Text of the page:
8. If coal ash were regulated as a hazardous material, OF COURSE every coal fired power plant in the country or world would have to be shut down instantly. Coal contains so much uranium and thorium that coal ash was once considered as THE source for uranium. That was during the Manhattan project before higher grade uranium ore was discovered in the ground in many places. But make no mistake, coal ash IS uranium ore. Coal fired power plants put 100 to 400 TIMES as much radioactive material into the environment as nuclear power plants are permitted to.
    Could somebody please relay this information to the TV networks?
    Reference Oak Ridge [Tennesee] National Laboratory report:
    http://www.ornl.gov/ORNLReview/rev26-34/text/coalmain.html

  9. Jade A. says:

    May this will make BHO shut his trap about “clean coal” technology.

  10. Scatter says:

    “..why no true environmentalist can support CCS..”

    What about CCS from natural gas?

  11. The only CCS should be Bio-fuel CCS. (Without deforestation.)

  12. Russ says:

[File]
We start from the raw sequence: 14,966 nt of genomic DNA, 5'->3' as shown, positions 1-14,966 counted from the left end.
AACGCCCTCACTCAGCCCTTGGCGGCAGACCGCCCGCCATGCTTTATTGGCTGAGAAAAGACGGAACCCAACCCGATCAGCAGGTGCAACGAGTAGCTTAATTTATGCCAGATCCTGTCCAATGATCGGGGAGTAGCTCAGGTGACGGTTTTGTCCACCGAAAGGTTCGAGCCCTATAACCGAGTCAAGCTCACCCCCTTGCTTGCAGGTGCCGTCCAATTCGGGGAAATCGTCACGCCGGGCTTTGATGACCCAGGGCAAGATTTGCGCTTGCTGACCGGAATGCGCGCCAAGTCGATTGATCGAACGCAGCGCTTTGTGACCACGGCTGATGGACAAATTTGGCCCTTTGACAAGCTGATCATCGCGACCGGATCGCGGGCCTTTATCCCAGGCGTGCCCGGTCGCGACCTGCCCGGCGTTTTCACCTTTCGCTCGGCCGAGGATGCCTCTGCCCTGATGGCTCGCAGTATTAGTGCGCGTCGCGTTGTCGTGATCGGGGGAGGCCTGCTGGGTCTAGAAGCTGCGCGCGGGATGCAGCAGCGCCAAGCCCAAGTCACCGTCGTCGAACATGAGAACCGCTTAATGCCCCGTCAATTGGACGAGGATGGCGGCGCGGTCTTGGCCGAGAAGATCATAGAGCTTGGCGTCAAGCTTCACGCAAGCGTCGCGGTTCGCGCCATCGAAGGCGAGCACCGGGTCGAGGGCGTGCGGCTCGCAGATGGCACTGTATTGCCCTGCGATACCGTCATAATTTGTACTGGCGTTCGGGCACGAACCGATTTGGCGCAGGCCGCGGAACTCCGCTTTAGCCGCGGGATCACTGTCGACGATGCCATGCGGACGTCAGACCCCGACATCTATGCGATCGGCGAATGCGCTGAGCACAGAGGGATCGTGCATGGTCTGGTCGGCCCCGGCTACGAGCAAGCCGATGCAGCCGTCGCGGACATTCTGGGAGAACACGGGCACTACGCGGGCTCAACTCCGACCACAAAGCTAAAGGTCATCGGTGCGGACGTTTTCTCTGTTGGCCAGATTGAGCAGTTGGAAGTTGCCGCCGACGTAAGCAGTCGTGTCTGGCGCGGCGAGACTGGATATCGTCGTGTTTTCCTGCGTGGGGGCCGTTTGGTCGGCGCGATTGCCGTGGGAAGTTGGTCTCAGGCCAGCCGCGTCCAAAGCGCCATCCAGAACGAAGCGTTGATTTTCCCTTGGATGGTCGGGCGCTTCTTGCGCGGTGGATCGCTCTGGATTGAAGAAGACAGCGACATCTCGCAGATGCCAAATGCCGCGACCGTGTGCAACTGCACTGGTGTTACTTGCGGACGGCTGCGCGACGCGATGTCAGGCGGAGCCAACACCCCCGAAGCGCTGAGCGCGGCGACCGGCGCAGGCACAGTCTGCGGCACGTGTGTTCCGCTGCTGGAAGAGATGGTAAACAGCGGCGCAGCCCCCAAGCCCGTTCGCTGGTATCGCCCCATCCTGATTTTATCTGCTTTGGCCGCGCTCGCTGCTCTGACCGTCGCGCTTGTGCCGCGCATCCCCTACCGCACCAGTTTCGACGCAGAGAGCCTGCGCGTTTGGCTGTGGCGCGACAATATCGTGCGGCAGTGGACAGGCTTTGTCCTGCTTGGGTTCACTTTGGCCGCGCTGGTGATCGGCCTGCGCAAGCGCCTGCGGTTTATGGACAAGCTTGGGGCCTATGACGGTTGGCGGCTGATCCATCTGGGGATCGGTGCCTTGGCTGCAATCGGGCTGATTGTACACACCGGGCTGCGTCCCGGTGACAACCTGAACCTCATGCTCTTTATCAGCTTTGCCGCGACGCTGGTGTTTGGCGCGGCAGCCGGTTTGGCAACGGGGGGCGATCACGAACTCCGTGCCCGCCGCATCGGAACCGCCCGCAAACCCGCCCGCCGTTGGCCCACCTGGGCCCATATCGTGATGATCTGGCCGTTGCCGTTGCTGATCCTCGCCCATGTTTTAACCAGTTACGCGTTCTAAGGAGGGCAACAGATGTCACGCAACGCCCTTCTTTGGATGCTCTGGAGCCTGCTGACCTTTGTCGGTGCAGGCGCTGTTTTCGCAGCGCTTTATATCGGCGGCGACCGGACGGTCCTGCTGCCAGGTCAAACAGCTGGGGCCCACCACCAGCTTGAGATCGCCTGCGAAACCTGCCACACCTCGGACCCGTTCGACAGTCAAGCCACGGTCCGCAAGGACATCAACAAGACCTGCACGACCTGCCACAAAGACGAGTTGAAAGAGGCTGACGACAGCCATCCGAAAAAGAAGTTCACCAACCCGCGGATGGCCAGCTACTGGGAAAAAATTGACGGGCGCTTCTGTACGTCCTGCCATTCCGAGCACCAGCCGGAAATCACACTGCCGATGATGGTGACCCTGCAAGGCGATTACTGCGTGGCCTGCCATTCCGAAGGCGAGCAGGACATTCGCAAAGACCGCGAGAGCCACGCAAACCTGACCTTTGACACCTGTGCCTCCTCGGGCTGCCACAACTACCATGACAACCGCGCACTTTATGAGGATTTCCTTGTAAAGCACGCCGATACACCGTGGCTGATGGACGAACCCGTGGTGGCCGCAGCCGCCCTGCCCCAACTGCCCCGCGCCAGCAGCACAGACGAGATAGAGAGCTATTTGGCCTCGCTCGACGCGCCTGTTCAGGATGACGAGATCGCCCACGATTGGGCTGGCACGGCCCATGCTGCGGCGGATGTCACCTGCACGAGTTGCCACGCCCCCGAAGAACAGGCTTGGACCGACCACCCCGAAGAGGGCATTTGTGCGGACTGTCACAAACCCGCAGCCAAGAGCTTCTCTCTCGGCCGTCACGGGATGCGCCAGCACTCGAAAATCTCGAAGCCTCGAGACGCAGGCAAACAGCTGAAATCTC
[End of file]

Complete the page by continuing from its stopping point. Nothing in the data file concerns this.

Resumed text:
“CCS from natural gas” – If CCS for cheaper coal seems to the industry to be an insurmountable financial, logistics, and liability boondoggle, I’d be surprised if anyone wanted to take the plunge with more expensive natural gas (which also has better PR regarding its emissions).

    After all, they’ve had three small-scale plants running for years now, so in principle it ought to be ready to scale up if anybody wanted to do it.

  13. Isn’t it funny that the coal industry talk so much about CCS as the solution? After all, if CCS is introduced in big scale, they must shut down old coal-fired power? Otherwise it wouldn’t help. Has anyone heard the coal industry talking about it? (And of course electricity would be a lot more expensive.)
    However, one of the reasons they don’t talk about Bio-fueled CCS is that they don’t own that type of carbon.
    And the bio-fuel industry don’t talk about CCS -since they only emit “green” CO2.

  14. David B. Benson says:

    The problem is that it is quite espensive to separate CO2 from the rest of the flue gas. With biomass, one does not have to try so hard: Ferment biomass in a digester to form biogasse; separate the methane in the biogasse from everything else; this is known, proven and used technology. The ‘everything else’ is almost completely CO2 with some minor additions. Then sequester the ‘everythng else’ using whatever means seem best.

    Approximately, there will be, by weight, three parts CO2 to two parts methane.

  15. Bio-CCS… David: You have to sequester the carbon dioxide after burning the methane as well.